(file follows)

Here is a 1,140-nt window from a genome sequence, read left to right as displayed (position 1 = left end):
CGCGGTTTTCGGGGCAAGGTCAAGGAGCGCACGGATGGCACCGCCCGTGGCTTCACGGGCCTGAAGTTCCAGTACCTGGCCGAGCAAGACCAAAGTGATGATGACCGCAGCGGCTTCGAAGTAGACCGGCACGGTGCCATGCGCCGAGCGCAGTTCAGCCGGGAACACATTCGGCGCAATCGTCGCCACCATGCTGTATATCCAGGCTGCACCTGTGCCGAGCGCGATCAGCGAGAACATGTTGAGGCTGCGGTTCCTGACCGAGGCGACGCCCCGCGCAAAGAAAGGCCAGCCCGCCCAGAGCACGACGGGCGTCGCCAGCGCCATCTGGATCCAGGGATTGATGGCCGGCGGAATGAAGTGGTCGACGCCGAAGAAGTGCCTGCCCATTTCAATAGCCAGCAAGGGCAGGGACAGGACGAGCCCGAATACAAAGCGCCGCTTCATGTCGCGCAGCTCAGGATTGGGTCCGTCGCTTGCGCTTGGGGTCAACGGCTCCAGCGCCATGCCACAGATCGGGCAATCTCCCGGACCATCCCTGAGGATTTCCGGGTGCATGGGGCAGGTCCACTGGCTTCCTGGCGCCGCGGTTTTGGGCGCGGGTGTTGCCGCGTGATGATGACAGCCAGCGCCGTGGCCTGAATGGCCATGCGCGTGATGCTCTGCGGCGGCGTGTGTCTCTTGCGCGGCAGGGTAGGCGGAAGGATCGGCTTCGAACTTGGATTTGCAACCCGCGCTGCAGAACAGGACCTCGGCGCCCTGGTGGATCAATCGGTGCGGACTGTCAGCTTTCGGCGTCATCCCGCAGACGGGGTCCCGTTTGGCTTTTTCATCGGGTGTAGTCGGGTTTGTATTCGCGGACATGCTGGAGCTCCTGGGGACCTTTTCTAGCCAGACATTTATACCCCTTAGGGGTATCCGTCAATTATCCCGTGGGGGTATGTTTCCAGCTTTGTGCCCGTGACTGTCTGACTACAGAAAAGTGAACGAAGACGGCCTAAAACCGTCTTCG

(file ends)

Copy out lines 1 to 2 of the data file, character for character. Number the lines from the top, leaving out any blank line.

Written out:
Here is a 1,140-nt window from a genome sequence, read left to right as displayed (position 1 = left end):
CGCGGTTTTCGGGGCAAGGTCAAGGAGCGCACGGATGGCACCGCCCGTGGCTTCACGGGCCTGAAGTTCCAGTACCTGGCCGAGCAAGACCAAAGTGATGATGACCGCAGCGGCTTCGAAGTAGACCGGCACGGTGCCATGCGCCGAGCGCAGTTCAGCCGGGAACACATTCGGCGCAATCGTCGCCACCATGCTGTATATCCAGGCTGCACCTGTGCCGAGCGCGATCAGCGAGAACATGTTGAGGCTGCGGTTCCTGACCGAGGCGACGCCCCGCGCAAAGAAAGGCCAGCCCGCCCAGAGCACGACGGGCGTCGCCAGCGCCATCTGGATCCAGGGATTGATGGCCGGCGGAATGAAGTGGTCGACGCCGAAGAAGTGCCTGCCCATTTCAATAGCCAGCAAGGGCAGGGACAGGACGAGCCCGAATACAAAGCGCCGCTTCATGTCGCGCAGCTCAGGATTGGGTCCGTCGCTTGCGCTTGGGGTCAACGGCTCCAGCGCCATGCCACAGATCGGGCAATCTCCCGGACCATCCCTGAGGATTTCCGGGTGCATGGGGCAGGTCCACTGGCTTCCTGGCGCCGCGGTTTTGGGCGCGGGTGTTGCCGCGTGATGATGACAGCCAGCGCCGTGGCCTGAATGGCCATGCGCGTGATGCTCTGCGGCGGCGTGTGTCTCTTGCGCGGCAGGGTAGGCGGAAGGATCGGCTTCGAACTTGGATTTGCAACCCGCGCTGCAGAACAGGACCTCGGCGCCCTGGTGGATCAATCGGTGCGGACTGTCAGCTTTCGGCGTCATCCCGCAGACGGGGTCCCGTTTGGCTTTTTCATCGGGTGTAGTCGGGTTTGTATTCGCGGACATGCTGGAGCTCCTGGGGACCTTTTCTAGCCAGACATTTATACCCCTTAGGGGTATCCGTCAATTATCCCGTGGGGGTATGTTTCCAGCTTTGTGCCCGTGACTGTCTGACTACAGAAAAGTGAACGAAGACGGCCTAAAACCGTCTTCG